Elderly Info

The food crisis in Guatemala is having a devastating effect on the elderly. Without enough to eat, many older people are becoming weak and malnourished, leaving them more vulnerable to illnesses that they cannot afford medical care for. They are unable to provide for even their most basic needs. In many cases, family members are unable to help as they struggle to feed themselves and their own children, leaving the elderly without any form of support and often living in heartbreaking conditions.

Please help us bring them the life-sustaining food and medical care that they so desperately need. General donations are used to ensure that we always have an adequate supply of food, medicine, and funds for meals, necessary medical treatment, and transportation. Monthly sponsorship would help feed one person, once a day for five days a week. Via blog and web album, we'll show you exactly where your aid is going and help you get to know the men and women whose lives you are changing.

If you would like to sponsor an elderly person for $35 a month, please click here and write "monthly sponsorship'' in the Other box. To make a one-time donation for medicine, rent, or other costs, please click here and enter "Elderly Care Program" in the Other box. Any questions can be directed to Amy at amy@mayanfamilies.org

Media on Mayan Families Elderly

Ancianos : Megan Gette + photos by Rob Bain, Nisa East, Rhett Hammerton and Hiroko Tanaka

Mayan Families- Ancianos Stories : Nisa East

Mayan Families Elderly Feeding Care Program : Rhett Hammerton

Facing Hunger: Elderly in Rural Guatemala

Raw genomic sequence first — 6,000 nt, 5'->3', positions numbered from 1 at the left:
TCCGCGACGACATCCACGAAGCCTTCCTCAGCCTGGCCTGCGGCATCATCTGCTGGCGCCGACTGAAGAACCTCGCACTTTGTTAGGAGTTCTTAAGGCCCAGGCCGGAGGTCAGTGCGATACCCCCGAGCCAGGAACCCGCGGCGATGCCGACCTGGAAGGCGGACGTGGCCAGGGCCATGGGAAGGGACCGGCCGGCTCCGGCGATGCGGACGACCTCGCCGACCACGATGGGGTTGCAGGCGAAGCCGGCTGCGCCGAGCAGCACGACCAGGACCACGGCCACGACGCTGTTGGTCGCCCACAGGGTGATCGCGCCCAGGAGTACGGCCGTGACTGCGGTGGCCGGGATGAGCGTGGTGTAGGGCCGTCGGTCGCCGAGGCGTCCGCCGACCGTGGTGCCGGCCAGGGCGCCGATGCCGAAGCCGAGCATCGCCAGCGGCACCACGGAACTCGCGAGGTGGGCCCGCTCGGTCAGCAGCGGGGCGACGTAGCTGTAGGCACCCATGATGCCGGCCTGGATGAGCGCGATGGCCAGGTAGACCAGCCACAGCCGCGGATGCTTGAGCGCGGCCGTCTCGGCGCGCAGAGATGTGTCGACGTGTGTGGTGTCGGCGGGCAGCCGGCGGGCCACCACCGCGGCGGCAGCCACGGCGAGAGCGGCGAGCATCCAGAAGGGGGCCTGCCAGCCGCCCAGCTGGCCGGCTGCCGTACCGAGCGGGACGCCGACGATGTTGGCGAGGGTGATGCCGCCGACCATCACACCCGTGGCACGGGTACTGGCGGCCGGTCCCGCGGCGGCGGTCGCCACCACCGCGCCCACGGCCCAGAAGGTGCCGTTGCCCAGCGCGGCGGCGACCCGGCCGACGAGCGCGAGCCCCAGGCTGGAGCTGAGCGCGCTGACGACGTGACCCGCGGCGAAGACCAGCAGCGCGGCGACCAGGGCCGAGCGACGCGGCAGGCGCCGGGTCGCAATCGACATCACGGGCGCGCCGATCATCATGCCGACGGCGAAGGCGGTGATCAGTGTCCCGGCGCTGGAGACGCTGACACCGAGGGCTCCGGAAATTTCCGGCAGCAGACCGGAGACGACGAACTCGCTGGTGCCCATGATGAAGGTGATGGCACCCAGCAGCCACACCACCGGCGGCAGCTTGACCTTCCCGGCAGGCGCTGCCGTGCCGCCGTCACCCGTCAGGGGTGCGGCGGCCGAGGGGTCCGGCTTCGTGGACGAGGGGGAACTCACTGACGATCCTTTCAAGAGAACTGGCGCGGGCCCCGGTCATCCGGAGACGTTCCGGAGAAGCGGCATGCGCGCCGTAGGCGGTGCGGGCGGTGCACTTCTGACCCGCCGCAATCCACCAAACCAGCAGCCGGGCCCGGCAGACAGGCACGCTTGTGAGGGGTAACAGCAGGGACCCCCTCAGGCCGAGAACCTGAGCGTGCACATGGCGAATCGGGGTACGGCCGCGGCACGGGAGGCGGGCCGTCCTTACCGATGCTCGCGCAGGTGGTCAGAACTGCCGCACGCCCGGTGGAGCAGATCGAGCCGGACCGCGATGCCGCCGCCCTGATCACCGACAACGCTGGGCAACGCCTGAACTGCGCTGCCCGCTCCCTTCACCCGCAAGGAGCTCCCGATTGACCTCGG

Nov 20, 2012

Santos Palaz

(A-68) Status: Not Sponsored
Needs: doctor's visit & follow-up, bed, mattress, water filter replacement cartridges
To help: www.mayanfamilies.org/donatenow "A-68 [need]" e.g. sponsorship, medical, bed.
Past stories about Santos: click here.
For more stories and photos of the ancianos in the Feeding Program, please consider purchasing a book compiled of our participants. All profits go to the Elderly. You can preview the book here.  

It feels like a nail being pounded through his breast, then coursing through his torso to his swollen hips. 
For five years the tumor has been growing and Santos has been losing his sight.
His daughter guides him to a chair in the dark of the room, explaining why she can't take him to the doctor: there has never been any money. 
There is no electricity in the room, and the walls are dank. Two chairs and a small table host a little food and a water filter whose filters have been outdated for over a year. A wooden statue of Christ is embedded in the concrete wall, watching over a dirt floor.  
The house lets in the chickens, but little light as Santos’ daughter shows us where the tumor sits, where there might be a cyst or something else.
The pain used to come and go, now its just constant.
His grandchildren sit in the doorway. Their father left them, his daughter says, pointing to her son.
Her husband had worked as a day-laborer, and earned less than $6 a day.
Now she looks after them alone, and must take the job of guiding her father where he needs to go, since he can no longer see.
She works making jewelry and might earn $2 a week.
She lives in a house with her two kids, apart from the room where her father sleeps on a mat on the dirt.
She uses the community concrete sink to wash their clothes and dishes.
Her sister has three kids of her own, living in similar conditions. Even combined, the families could not provide for Santos’ medical costs.
The food he gets comes from the Elderly Care program, which his grandkid retrieves for him at lunchtime.
It looks like he’s growing a breast, his daughter says. We’re afraid that he won’t be able to walk at all soon if the pain gets any worse.

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